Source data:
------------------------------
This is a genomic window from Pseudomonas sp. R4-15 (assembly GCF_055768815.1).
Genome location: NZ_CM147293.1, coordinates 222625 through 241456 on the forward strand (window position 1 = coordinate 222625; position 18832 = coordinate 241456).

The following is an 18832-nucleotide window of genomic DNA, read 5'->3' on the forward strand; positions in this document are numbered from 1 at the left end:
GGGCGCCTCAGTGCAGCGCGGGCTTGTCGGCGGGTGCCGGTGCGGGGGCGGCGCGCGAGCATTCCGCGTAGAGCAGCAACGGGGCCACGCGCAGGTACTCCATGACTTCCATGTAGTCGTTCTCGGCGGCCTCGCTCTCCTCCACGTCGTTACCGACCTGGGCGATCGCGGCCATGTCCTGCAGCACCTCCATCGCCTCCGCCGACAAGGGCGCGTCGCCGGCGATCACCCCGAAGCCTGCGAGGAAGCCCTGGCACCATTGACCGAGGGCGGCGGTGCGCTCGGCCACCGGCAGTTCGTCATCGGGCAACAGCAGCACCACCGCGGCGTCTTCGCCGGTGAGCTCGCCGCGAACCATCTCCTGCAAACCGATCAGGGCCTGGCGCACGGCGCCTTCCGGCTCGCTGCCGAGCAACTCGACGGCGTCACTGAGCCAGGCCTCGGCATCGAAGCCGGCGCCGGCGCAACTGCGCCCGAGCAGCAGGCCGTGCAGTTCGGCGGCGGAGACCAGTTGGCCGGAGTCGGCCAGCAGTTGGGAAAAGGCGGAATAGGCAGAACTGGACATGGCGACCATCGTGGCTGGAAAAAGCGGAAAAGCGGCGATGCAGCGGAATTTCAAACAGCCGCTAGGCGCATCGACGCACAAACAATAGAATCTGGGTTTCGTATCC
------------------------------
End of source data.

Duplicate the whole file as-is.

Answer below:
This is a genomic window from Pseudomonas sp. R4-15 (assembly GCF_055768815.1).
Genome location: NZ_CM147293.1, coordinates 222625 through 241456 on the forward strand (window position 1 = coordinate 222625; position 18832 = coordinate 241456).

The following is an 18832-nucleotide window of genomic DNA, read 5'->3' on the forward strand; positions in this document are numbered from 1 at the left end:
GGGCGCCTCAGTGCAGCGCGGGCTTGTCGGCGGGTGCCGGTGCGGGGGCGGCGCGCGAGCATTCCGCGTAGAGCAGCAACGGGGCCACGCGCAGGTACTCCATGACTTCCATGTAGTCGTTCTCGGCGGCCTCGCTCTCCTCCACGTCGTTACCGACCTGGGCGATCGCGGCCATGTCCTGCAGCACCTCCATCGCCTCCGCCGACAAGGGCGCGTCGCCGGCGATCACCCCGAAGCCTGCGAGGAAGCCCTGGCACCATTGACCGAGGGCGGCGGTGCGCTCGGCCACCGGCAGTTCGTCATCGGGCAACAGCAGCACCACCGCGGCGTCTTCGCCGGTGAGCTCGCCGCGAACCATCTCCTGCAAACCGATCAGGGCCTGGCGCACGGCGCCTTCCGGCTCGCTGCCGAGCAACTCGACGGCGTCACTGAGCCAGGCCTCGGCATCGAAGCCGGCGCCGGCGCAACTGCGCCCGAGCAGCAGGCCGTGCAGTTCGGCGGCGGAGACCAGTTGGCCGGAGTCGGCCAGCAGTTGGGAAAAGGCGGAATAGGCAGAACTGGACATGGCGACCATCGTGGCTGGAAAAAGCGGAAAAGCGGCGATGCAGCGGAATTTCAAACAGCCGCTAGGCGCATCGACGCACAAACAATAGAATCTGGGTTTCGTATCC